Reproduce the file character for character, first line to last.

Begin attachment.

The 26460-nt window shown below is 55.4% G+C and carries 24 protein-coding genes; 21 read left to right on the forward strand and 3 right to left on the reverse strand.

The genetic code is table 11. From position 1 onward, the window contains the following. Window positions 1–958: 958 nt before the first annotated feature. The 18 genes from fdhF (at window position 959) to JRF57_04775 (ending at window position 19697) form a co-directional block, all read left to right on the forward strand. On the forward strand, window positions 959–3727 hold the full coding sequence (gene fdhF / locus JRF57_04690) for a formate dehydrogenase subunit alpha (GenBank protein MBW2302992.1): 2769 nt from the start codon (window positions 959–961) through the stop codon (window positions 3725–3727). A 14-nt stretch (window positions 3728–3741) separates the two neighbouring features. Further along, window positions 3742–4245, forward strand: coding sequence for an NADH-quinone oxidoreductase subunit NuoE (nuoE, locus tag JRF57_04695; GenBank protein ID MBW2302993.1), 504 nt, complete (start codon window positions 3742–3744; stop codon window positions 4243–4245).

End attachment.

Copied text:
The 26460-nt window shown below is 55.4% G+C and carries 24 protein-coding genes; 21 read left to right on the forward strand and 3 right to left on the reverse strand.

The genetic code is table 11. From position 1 onward, the window contains the following. Window positions 1–958: 958 nt before the first annotated feature. The 18 genes from fdhF (at window position 959) to JRF57_04775 (ending at window position 19697) form a co-directional block, all read left to right on the forward strand. On the forward strand, window positions 959–3727 hold the full coding sequence (gene fdhF / locus JRF57_04690) for a formate dehydrogenase subunit alpha (GenBank protein MBW2302992.1): 2769 nt from the start codon (window positions 959–961) through the stop codon (window positions 3725–3727). A 14-nt stretch (window positions 3728–3741) separates the two neighbouring features. Further along, window positions 3742–4245, forward strand: coding sequence for an NADH-quinone oxidoreductase subunit NuoE (nuoE, locus tag JRF57_04695; GenBank protein ID MBW2302993.1), 504 nt, complete (start codon window positions 3742–3744; stop codon window positions 4243–4245).